Lawyer Steve Wolosky usually helps activist investors like Starboard Value take on corporate America. Now he is taking center stage himself, wading into a governance fight over a tool that limits how much stock unwanted investors can buy.
The boardroom is seen during the grand opening and media preview of the new Apple Carnegie Library store in Washington, U.S., May 9, 2019. REUTERS/Clodagh KilcoyneWolosky is suing Williams Cos (WMB.N) five months after the energy company adopted a so-called poison pill, a takeover defense tool designed nearly 40 years ago to keep hostile bidders and activist investors at bay.
Wolosky filed the proposed class action suit in Delaware Chancery Court this week not on behalf of a client but as the plaintiff himself to force Williams to eliminate “an extremely aggressive overreach of corporate power.”
Williams, like dozens of other companies, raced to adopt poison pills as protective measures when their stock prices cratered along with oil prices and fuel demand this year during the COVID-19 pandemic.
But Williams’ pill raised eyebrows from the beginning with its unusually low 5% threshold and a “wolfpack” provision aimed at preventing investors from contacting other similarly minded shareholders, governance experts said.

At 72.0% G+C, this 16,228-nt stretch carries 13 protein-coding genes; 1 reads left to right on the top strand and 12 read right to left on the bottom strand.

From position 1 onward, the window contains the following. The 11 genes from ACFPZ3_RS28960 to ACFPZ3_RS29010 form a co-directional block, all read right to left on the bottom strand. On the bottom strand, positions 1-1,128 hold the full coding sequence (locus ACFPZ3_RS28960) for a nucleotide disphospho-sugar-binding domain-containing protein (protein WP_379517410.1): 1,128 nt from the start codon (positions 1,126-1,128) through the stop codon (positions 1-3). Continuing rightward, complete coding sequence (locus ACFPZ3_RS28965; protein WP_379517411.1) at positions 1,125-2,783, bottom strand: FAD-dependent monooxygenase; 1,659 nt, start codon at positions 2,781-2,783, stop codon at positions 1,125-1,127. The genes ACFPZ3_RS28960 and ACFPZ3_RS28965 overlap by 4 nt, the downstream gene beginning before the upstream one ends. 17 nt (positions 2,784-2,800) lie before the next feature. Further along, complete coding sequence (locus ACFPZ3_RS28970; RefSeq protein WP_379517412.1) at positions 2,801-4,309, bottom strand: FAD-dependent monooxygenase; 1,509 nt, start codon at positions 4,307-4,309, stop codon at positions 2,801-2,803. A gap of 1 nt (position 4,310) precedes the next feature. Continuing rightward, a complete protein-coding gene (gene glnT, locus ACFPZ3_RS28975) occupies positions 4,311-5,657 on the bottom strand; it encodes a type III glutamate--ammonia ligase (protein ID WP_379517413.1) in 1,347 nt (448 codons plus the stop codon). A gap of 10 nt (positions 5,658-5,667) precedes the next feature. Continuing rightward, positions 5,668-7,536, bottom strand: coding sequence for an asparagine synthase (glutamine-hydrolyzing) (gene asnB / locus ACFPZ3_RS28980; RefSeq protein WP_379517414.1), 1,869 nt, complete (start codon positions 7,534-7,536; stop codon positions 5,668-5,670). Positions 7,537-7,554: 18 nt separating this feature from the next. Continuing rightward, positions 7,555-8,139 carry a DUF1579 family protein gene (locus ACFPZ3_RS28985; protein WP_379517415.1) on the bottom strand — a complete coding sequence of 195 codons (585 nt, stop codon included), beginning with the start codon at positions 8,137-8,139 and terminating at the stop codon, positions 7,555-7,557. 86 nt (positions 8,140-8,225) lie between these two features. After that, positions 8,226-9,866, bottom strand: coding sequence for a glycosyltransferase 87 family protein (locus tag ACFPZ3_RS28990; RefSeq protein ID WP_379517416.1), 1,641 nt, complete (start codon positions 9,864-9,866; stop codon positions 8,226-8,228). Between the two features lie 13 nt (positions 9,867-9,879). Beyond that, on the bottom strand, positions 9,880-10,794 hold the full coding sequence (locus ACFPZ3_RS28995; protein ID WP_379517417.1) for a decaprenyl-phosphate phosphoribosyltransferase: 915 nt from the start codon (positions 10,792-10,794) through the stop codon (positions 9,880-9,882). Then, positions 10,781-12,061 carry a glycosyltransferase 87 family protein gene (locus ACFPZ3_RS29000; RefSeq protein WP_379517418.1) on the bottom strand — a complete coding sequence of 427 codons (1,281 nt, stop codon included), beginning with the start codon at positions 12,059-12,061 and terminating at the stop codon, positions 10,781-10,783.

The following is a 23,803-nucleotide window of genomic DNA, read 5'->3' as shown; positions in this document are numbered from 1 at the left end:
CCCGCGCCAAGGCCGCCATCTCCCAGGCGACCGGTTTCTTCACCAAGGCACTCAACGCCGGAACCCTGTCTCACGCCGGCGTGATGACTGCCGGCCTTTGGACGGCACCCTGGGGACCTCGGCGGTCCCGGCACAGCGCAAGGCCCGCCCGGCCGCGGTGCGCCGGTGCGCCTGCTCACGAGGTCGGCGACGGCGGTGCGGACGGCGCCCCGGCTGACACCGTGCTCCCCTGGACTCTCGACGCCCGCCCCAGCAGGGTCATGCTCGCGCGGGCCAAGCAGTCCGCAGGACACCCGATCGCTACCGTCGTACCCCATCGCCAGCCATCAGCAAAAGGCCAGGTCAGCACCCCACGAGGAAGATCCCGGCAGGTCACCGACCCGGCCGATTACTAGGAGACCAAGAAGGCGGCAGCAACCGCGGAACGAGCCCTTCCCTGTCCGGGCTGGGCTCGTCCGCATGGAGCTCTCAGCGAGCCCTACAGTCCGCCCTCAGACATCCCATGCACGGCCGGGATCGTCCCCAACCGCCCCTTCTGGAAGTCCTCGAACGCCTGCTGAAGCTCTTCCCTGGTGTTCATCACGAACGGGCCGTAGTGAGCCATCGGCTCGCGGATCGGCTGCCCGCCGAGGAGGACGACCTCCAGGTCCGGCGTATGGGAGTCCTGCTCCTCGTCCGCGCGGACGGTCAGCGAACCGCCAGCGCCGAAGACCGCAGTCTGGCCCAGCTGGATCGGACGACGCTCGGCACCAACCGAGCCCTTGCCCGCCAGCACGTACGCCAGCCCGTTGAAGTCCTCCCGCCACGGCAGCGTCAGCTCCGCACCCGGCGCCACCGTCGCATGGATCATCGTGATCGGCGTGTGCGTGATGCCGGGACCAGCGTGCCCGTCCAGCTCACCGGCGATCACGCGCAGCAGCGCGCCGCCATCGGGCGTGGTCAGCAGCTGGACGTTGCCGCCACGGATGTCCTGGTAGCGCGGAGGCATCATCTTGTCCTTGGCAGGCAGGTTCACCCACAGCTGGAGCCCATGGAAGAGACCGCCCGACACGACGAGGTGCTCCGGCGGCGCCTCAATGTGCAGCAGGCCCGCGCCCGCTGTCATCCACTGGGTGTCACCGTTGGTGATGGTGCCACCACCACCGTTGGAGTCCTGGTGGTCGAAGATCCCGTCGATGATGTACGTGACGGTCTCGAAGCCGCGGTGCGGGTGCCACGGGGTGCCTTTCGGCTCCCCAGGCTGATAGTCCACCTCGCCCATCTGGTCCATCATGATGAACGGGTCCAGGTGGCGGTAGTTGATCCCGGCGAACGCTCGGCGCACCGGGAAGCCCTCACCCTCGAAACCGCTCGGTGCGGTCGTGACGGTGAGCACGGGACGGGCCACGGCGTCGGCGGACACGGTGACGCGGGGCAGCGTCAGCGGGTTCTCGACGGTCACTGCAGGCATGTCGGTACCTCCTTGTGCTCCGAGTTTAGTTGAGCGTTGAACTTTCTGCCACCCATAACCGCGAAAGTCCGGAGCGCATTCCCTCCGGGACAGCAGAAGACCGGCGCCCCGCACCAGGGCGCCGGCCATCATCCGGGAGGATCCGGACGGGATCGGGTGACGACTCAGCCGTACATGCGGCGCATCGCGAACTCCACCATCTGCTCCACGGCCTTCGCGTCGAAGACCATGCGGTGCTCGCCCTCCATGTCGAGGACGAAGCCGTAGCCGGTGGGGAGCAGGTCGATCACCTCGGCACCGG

Wolosky’s suit says the pill, designed to be in place until March 20, 2021, serves no purpose now. Although Williams’ stock tumbled to $9.25 in March and lost half its value in the sell-off, it recovered and closed at $21.07 on Friday. The threat, Wolosky says “has long since evaporated and the continued existence of the Pill can only be for entrenchment purposes.”
Williams said on Friday that it stands by its decision to adopt the pill.
“During a time of unprecedented dislocation in equity market valuations, the board acted to support the rights of shareholders and maintain a fair value for their investment, protecting against those who would seek short-term gains to take advantage of market conditions at the expense of the company and its long-term investors,” according to an email from Williams Media Relations.
Corporate governance experts said it is highly unusual for a corporate advisor like a lawyer to take this kind of action.
“I don’t know of a precedent for this, but that Steve Wolosky himself is the plaintiff only adds gravitas,” said Chris Cernich, managing partner at Strategic Governance Advisors, which advises companies facing activists.
Poison pills are generally frowned upon in the governance arena for their dilutive effect on ownership and had been used sparingly, reserved as emergency measures. But this year’s volatile markets brought them back.
Proxy advisory firm Institutional Shareholder Services recommended in April that Williams shareholders not support the company’s board chair because of the “highly restrictive” nature of the pill.
“There is great controversy around pills and they require careful analysis and crafting to make sure they are not overly restrictive,” said Greg Taxin, managing director at Spotlight Advisors, the leading adviser to companies and investors in activist situations, according to FactSet Research Systems.
Wolosky, a partner at Olshan Frome Wolosky, is being represented by Bernstein Litowitz Berger & Grossman LLP and Friedman Oster Tejtel PLLC.